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Until They Are Home…

By Staff | Dec 24, 2009

FINDING THE LOST - Lieutenant Colonel Daniel Rouse spoke Dec. 17, at the Emmetsburg VFW, sharing accounts of his travels around the world in search of service people deemed Missing in Action. Rouse, who serves as the Operations Officer with the Joint POW/MIA Accounting Command, is the son of David and Ruth Rouse from Emmetsburg. Pictured (from left) are David Rouse, Lt. Col. Daniel Rouse, and State Senator Jack Kibbie. – Lori Hall photo

The topic was a grim, but fascinating one, and Lieutenant Colonel Daniel Rouse did an admirable job describing his experiences in assisting with the identification and recovery of U.S. servicemen lost to war and conflicts.

Lt. Col. Rouse, who serves as the Operations Officer with the Joint POW/MIA Accounting Command (JPAC), is the son of David and Ruth Rouse of Emmetsburg. He spoke last Thursday at the Emmetsburg VFW, sharing accounts of his travels around the globe in search of unaccounted for service people.

Rouse was visibly emotional as he referred to the Command’s motto of: “Until They Are Home.”

“Your nation will go anywhere in the world to find a service member,” he said. “No other country in the world does what we do to bring our service people home.”

Past missions have taken the Command to the sites of such conflicts as Jonestown (1978), Beirut Marine Barracks Bombing (1983), U.S.S. Stark Missile Attack (1987), and the U.S.S. Iowa Explosion (1989)–just to name a few.

“Today, our primary focus is the finding and recovery of remains of MIAs (Missing in Action) from World War II, Korea, and Vietnam. We have even made identifications as far back as the Civil War,” explained Rouse. “The cases we work on are all historical in nature.”

The Command normally conducts 40 to 45 investigations each year, and performs 52 excavations annually. A typical mission can take anywhere from 25 to 75 days.

When Rouse displays a map of the globe, there are not many places that the Command hasn’t been in their search for U.S. service people. The Command will also search for missing Central Intelligence Agency (CIA) people as well as military deserters.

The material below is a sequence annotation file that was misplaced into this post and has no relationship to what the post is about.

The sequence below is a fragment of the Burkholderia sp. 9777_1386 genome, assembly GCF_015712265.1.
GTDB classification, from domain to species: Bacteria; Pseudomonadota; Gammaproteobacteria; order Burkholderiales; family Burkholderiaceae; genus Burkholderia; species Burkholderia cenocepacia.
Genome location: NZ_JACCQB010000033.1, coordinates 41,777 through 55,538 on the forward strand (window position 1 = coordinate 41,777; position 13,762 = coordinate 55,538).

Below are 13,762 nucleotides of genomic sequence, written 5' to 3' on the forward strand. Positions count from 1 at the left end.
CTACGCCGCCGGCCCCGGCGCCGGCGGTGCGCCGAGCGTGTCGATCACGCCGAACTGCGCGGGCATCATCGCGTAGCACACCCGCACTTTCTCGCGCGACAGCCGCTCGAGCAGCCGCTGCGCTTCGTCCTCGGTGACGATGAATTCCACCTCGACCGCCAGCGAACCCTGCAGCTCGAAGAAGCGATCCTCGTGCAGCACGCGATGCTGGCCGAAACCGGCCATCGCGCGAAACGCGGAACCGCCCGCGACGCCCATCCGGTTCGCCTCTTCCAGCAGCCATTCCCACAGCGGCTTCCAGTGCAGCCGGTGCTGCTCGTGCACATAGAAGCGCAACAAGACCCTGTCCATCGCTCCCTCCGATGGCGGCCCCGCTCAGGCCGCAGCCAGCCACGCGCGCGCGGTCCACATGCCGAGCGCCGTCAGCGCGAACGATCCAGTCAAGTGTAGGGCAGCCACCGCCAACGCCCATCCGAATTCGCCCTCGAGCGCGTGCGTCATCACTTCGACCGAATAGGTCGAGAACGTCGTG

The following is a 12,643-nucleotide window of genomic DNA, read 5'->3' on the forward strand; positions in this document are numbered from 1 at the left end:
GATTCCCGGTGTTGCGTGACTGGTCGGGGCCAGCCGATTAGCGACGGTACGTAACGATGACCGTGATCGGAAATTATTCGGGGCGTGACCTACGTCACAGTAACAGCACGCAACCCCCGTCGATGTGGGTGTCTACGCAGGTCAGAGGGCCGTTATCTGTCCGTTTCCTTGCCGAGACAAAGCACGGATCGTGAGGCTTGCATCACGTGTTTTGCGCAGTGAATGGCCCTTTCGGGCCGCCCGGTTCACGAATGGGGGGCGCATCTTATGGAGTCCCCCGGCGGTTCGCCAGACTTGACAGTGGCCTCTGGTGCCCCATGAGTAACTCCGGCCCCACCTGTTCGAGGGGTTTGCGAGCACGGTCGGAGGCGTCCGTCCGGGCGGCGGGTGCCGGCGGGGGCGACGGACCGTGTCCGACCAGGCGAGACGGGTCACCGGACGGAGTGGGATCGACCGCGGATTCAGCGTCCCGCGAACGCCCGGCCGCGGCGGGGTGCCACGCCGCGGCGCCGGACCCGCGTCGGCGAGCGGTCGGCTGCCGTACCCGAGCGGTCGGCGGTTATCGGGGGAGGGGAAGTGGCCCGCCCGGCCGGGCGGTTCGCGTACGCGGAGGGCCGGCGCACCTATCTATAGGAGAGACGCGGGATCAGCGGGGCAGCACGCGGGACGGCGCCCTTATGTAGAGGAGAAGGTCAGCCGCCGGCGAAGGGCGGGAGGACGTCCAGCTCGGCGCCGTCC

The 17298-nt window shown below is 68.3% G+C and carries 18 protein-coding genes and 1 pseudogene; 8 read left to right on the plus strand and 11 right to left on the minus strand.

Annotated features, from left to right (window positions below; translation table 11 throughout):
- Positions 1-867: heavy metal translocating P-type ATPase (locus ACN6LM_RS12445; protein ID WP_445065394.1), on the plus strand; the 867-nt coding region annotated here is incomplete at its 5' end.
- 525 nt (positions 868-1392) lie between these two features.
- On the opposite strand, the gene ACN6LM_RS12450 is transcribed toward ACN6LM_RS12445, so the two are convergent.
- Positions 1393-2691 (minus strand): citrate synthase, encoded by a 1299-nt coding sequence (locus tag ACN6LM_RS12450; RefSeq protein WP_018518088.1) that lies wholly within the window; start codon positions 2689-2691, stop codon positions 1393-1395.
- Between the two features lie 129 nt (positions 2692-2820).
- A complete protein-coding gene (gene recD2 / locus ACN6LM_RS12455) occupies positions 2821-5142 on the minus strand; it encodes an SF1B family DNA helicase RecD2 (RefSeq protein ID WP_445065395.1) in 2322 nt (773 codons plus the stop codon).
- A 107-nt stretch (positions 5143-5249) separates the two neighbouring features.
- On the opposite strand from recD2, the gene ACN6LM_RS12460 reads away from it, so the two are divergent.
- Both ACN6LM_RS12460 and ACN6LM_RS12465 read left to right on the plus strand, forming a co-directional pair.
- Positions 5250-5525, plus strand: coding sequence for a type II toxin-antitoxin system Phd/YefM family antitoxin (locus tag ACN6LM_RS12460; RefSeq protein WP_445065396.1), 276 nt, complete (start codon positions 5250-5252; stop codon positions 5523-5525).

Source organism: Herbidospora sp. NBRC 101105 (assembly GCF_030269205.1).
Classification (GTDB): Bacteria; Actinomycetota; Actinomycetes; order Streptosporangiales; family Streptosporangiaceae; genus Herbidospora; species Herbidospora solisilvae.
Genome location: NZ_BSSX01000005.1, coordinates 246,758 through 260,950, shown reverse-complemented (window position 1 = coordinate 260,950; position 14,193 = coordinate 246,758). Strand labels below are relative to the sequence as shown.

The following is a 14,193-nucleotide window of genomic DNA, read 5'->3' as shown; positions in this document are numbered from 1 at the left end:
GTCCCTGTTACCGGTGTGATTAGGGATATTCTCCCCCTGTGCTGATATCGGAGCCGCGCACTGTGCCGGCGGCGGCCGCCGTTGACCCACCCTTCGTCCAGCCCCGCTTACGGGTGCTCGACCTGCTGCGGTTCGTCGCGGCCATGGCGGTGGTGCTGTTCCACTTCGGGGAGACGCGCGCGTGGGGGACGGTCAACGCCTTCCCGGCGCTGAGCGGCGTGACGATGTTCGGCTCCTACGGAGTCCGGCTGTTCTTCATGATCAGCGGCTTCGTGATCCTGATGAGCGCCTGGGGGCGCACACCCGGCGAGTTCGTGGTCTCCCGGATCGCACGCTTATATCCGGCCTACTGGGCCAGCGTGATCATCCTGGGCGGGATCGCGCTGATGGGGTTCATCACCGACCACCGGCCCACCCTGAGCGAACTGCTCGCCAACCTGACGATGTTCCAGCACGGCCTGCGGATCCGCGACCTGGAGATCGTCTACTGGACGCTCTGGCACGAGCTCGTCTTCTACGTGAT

According to Rouse, JPAC’s key tasks include research and analysis, negotiations, field investigations, identification, and excavation.

After research is completed to determine the probable location of an MIA, an Investigative Team is sent to the site to uncover even more information. The Investigative Team includes: a Team Leader (military officer), Recovery Leader (a PhD anthropologist/archeologist), Team Sergeant (responsible for logistics, combat arms), Intelligence Analysts (military who conduct interviews), a Linguist (fluent in languages that relate to each case), Medic (usually a Special Forces medic), Explosive Ordinance Disposal Tech, and Specialty Skills (mountaineer, driver, etc.).

If the Investigative Team uncovers enough evidence, the site is then referred to the JPAC Recovery Team, which is responsible for unearthing the remains and transporting them to the U.S.

The Recovery Team includes those individuals on the Investigative Team in addition to: Mortuary Affairs Technicians, Life SupportTechnicians,Photographer, and a Communications Specialist.

Each returning service member’s remains are honored with a repatriation ceremony before being sent to the Central Identification Lab (CIL). CIL is the largest skeletal identification lab in the world. Rouse noted that the television series “CSI” based their laboratory scenes on research of JPAC and the CIL.

The Lab is charged with the task of identifying the remains through the use of such methods as dental records and DNA. Mitochondrial DNA (mtDNA) has proven useful in identifying these lost soldiers. Such mtDNA is passed directly from mother to child, which is helpful in identification since nearly all people from the same maternal line have the same mtDNA sequences.

Every month, approximately six Americans’ remains are identified and returned to family members for burial. Each is given a funeral with full military honors.

Rouse shared that in the coming year, deployments are scheduled for Southeast Asia (Vietnam, Laos, Cambodia), India, Papua New Guinea, Vanuatu, Europe, Republic of Korea, China, Tarawa. He notes that this list will likely expand in 2010.

“We are the only group allowed to make agreements with all foreign national governments,” said Rouse. “We’re not always successful, but at least we can confirm or deny that our person in question was there.”

Just how many service people are still missing? Among the unaccounted for are: one from the Gulf War, 120 from the Cold War, 1,730 from the Vietnam War, 8,042 from the Korean War, and 73,637 from World War II. Currently, over 1,500 Americans have been identified and returned home.